I once heard Martin Marty explain how he believed we are arriving at a place where the theological divisions among Christians will no longer be classified primarily as liberal and conservative but rather as mean and not mean. While our religious convictions express our noble attempts to understand (and be faithful to) the triune God, any conviction that does not reflect the generous way of Jesus immediately reveals itself as a fraud. Sometimes it seems we’re overrun with religious blowhards (across the spectrum) whose every syllable drips with sarcasm, anger and scorn (not to mention ignorance, if not outright dishonesty, about the words and positions of those we despise). Thumping our Bible does not give us a pass on being a Grade A prig.
Note: “Speaking the truth in love” actually requires love. Even if I speak with the wisdom and authority of angels – if I don’t have love – then I’m doing nothing but clanging those cymbals. Have you ever heard someone (and it’s usually a child) just banging away on those blasted cymbals, like a hammer pounding your brain? Obnoxious, isn’t it?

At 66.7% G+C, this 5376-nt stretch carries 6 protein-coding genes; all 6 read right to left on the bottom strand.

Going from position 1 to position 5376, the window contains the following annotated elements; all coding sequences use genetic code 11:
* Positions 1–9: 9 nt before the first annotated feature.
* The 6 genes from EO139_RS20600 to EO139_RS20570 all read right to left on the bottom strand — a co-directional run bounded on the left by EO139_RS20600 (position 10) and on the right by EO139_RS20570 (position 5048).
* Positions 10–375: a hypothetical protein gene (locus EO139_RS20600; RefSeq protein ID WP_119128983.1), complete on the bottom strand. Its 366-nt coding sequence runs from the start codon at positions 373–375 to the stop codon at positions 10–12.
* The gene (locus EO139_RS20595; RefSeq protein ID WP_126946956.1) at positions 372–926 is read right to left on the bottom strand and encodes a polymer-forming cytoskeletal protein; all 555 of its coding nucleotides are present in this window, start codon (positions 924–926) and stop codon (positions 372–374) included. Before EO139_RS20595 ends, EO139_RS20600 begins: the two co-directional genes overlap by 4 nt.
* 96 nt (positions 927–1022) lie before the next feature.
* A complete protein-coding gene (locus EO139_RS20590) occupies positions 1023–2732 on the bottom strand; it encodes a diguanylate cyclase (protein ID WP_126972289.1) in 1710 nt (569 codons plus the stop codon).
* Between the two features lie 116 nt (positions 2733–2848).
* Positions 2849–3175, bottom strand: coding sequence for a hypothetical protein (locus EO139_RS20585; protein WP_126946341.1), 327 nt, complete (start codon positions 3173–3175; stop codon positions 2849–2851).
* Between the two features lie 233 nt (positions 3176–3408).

I think Marty’s observation also makes sense for most every form of our public discourse. I wonder if our political divides may, if the current debasement holds, become less democrat/republican and more mean/not mean. Like many, I’ve come to loathe election season because it reveals the very worst about us as a people, our seeming inability to carry on a meaningful conversation about important ideals – a conversation exuding generosity rather than venom, a conversation eager to understand rather than merely score a kill, a conversation where we see the other as a beloved fellow human rather than an impersonal object or a despised enemy. We are so fearful, our patience so razor thin. It only takes a word, an image – and a hundred cat fights break out.
I’m an optimist, I suppose, but I believe that many of us will come to our senses. The antidote to meanness is, of course, the simplest thing: kindness. Kindness does not signal we’ve gone weak. Rather, when kindness takes root, it tells us we’ve abandoned our childish ways and let courage take root. We’ve learned we have no need to vilify another. We stand in the truth we understand, and we seek to understand more (and who knows how this will change us?). We’ve learned that meanness will only ruin us. We know now that if we fight savagely for some ideal, then even if we achieve what we claw after, there will be nothing left worth having.